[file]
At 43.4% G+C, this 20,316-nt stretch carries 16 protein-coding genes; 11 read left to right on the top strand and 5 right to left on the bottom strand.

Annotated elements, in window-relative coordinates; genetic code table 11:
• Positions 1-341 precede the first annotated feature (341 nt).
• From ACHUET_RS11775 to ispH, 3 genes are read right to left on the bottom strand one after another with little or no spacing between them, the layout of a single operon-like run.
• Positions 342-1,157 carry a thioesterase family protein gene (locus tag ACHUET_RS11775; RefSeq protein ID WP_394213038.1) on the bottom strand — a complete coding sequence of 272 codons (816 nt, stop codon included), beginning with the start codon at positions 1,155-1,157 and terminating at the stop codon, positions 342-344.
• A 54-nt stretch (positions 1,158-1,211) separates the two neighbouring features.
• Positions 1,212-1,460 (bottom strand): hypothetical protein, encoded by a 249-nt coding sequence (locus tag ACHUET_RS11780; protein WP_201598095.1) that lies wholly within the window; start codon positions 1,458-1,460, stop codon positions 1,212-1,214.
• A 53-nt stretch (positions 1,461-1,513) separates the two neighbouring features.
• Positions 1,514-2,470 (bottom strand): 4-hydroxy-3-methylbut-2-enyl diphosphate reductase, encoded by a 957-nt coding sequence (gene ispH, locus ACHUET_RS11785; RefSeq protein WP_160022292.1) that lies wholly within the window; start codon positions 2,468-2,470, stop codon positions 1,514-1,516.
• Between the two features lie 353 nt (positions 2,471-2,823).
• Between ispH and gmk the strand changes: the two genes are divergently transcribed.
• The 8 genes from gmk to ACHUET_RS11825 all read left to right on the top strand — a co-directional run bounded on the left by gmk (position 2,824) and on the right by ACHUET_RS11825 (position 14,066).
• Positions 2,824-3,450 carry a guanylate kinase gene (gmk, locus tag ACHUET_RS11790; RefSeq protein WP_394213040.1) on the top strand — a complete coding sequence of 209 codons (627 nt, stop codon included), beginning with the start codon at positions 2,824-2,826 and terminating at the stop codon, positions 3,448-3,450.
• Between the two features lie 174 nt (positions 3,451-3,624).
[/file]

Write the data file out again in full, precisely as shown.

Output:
At 43.4% G+C, this 20,316-nt stretch carries 16 protein-coding genes; 11 read left to right on the top strand and 5 right to left on the bottom strand.

Annotated elements, in window-relative coordinates; genetic code table 11:
• Positions 1-341 precede the first annotated feature (341 nt).
• From ACHUET_RS11775 to ispH, 3 genes are read right to left on the bottom strand one after another with little or no spacing between them, the layout of a single operon-like run.
• Positions 342-1,157 carry a thioesterase family protein gene (locus tag ACHUET_RS11775; RefSeq protein ID WP_394213038.1) on the bottom strand — a complete coding sequence of 272 codons (816 nt, stop codon included), beginning with the start codon at positions 1,155-1,157 and terminating at the stop codon, positions 342-344.
• A 54-nt stretch (positions 1,158-1,211) separates the two neighbouring features.
• Positions 1,212-1,460 (bottom strand): hypothetical protein, encoded by a 249-nt coding sequence (locus tag ACHUET_RS11780; protein WP_201598095.1) that lies wholly within the window; start codon positions 1,458-1,460, stop codon positions 1,212-1,214.
• A 53-nt stretch (positions 1,461-1,513) separates the two neighbouring features.
• Positions 1,514-2,470 (bottom strand): 4-hydroxy-3-methylbut-2-enyl diphosphate reductase, encoded by a 957-nt coding sequence (gene ispH, locus ACHUET_RS11785; RefSeq protein WP_160022292.1) that lies wholly within the window; start codon positions 2,468-2,470, stop codon positions 1,514-1,516.
• Between the two features lie 353 nt (positions 2,471-2,823).
• Between ispH and gmk the strand changes: the two genes are divergently transcribed.
• The 8 genes from gmk to ACHUET_RS11825 all read left to right on the top strand — a co-directional run bounded on the left by gmk (position 2,824) and on the right by ACHUET_RS11825 (position 14,066).
• Positions 2,824-3,450 carry a guanylate kinase gene (gmk, locus tag ACHUET_RS11790; RefSeq protein WP_394213040.1) on the top strand — a complete coding sequence of 209 codons (627 nt, stop codon included), beginning with the start codon at positions 2,824-2,826 and terminating at the stop codon, positions 3,448-3,450.
• Between the two features lie 174 nt (positions 3,451-3,624).